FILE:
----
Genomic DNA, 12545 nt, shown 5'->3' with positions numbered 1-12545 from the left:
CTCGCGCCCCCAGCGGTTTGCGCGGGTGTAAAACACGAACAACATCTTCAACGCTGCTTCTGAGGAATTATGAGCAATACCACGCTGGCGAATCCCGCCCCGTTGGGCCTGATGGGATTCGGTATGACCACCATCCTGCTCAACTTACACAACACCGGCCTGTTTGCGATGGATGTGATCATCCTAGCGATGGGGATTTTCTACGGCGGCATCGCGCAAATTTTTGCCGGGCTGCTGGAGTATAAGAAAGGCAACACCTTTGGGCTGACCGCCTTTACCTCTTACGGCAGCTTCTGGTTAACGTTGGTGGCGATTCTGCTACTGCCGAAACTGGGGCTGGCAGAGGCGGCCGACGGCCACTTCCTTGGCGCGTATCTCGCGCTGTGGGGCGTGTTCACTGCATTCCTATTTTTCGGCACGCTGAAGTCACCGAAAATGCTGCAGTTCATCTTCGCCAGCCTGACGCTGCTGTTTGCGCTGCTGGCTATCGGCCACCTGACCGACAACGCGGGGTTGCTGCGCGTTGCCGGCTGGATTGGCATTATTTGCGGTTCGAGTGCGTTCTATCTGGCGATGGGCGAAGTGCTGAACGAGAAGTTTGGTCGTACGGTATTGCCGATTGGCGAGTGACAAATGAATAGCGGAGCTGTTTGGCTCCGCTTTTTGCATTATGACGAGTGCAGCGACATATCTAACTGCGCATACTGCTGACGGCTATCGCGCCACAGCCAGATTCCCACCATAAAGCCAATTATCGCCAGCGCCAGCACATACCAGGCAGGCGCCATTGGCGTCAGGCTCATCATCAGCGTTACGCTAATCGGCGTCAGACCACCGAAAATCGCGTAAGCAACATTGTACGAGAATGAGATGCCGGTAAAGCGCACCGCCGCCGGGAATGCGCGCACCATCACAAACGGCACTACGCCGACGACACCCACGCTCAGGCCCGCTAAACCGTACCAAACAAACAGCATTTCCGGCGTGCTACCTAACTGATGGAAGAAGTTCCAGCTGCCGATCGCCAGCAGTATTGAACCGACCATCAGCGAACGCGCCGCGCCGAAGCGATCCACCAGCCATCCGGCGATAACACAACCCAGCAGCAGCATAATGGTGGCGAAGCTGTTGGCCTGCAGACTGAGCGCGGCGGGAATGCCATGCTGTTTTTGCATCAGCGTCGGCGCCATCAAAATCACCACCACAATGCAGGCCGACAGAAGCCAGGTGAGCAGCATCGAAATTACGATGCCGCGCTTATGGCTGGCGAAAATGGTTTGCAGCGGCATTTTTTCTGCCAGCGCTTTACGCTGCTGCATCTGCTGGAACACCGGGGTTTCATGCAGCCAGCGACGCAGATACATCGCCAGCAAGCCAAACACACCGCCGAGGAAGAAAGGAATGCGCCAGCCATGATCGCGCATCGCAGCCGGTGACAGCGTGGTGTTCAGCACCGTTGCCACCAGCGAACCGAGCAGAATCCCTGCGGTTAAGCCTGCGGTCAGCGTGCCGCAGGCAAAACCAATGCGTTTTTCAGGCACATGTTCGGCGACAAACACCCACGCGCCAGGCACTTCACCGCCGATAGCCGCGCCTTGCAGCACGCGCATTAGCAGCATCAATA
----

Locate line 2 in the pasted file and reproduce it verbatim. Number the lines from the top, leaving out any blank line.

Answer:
CTCGCGCCCCCAGCGGTTTGCGCGGGTGTAAAACACGAACAACATCTTCAACGCTGCTTCTGAGGAATTATGAGCAATACCACGCTGGCGAATCCCGCCCCGTTGGGCCTGATGGGATTCGGTATGACCACCATCCTGCTCAACTTACACAACACCGGCCTGTTTGCGATGGATGTGATCATCCTAGCGATGGGGATTTTCTACGGCGGCATCGCGCAAATTTTTGCCGGGCTGCTGGAGTATAAGAAAGGCAACACCTTTGGGCTGACCGCCTTTACCTCTTACGGCAGCTTCTGGTTAACGTTGGTGGCGATTCTGCTACTGCCGAAACTGGGGCTGGCAGAGGCGGCCGACGGCCACTTCCTTGGCGCGTATCTCGCGCTGTGGGGCGTGTTCACTGCATTCCTATTTTTCGGCACGCTGAAGTCACCGAAAATGCTGCAGTTCATCTTCGCCAGCCTGACGCTGCTGTTTGCGCTGCTGGCTATCGGCCACCTGACCGACAACGCGGGGTTGCTGCGCGTTGCCGGCTGGATTGGCATTATTTGCGGTTCGAGTGCGTTCTATCTGGCGATGGGCGAAGTGCTGAACGAGAAGTTTGGTCGTACGGTATTGCCGATTGGCGAGTGACAAATGAATAGCGGAGCTGTTTGGCTCCGCTTTTTGCATTATGACGAGTGCAGCGACATATCTAACTGCGCATACTGCTGACGGCTATCGCGCCACAGCCAGATTCCCACCATAAAGCCAATTATCGCCAGCGCCAGCACATACCAGGCAGGCGCCATTGGCGTCAGGCTCATCATCAGCGTTACGCTAATCGGCGTCAGACCACCGAAAATCGCGTAAGCAACATTGTACGAGAATGAGATGCCGGTAAAGCGCACCGCCGCCGGGAATGCGCGCACCATCACAAACGGCACTACGCCGACGACACCCACGCTCAGGCCCGCTAAACCGTACCAAACAAACAGCATTTCCGGCGTGCTACCTAACTGATGGAAGAAGTTCCAGCTGCCGATCGCCAGCAGTATTGAACCGACCATCAGCGAACGCGCCGCGCCGAAGCGATCCACCAGCCATCCGGCGATAACACAACCCAGCAGCAGCATAATGGTGGCGAAGCTGTTGGCCTGCAGACTGAGCGCGGCGGGAATGCCATGCTGTTTTTGCATCAGCGTCGGCGCCATCAAAATCACCACCACAATGCAGGCCGACAGAAGCCAGGTGAGCAGCATCGAAATTACGATGCCGCGCTTATGGCTGGCGAAAATGGTTTGCAGCGGCATTTTTTCTGCCAGCGCTTTACGCTGCTGCATCTGCTGGAACACCGGGGTTTCATGCAGCCAGCGACGCAGATACATCGCCAGCAAGCCAAACACACCGCCGAGGAAGAAAGGAATGCGCCAGCCATGATCGCGCATCGCAGCCGGTGACAGCGTGGTGTTCAGCACCGTTGCCACCAGCGAACCGAGCAGAATCCCTGCGGTTAAGCCTGCGGTCAGCGTGCCGCAGGCAAAACCAATGCGTTTTTCAGGCACATGTTCGGCGACAAACACCCACGCGCCAGGCACTTCACCGCCGATAGCCGCGCCTTGCAGCACGCGCATTAGCAGCATCAATA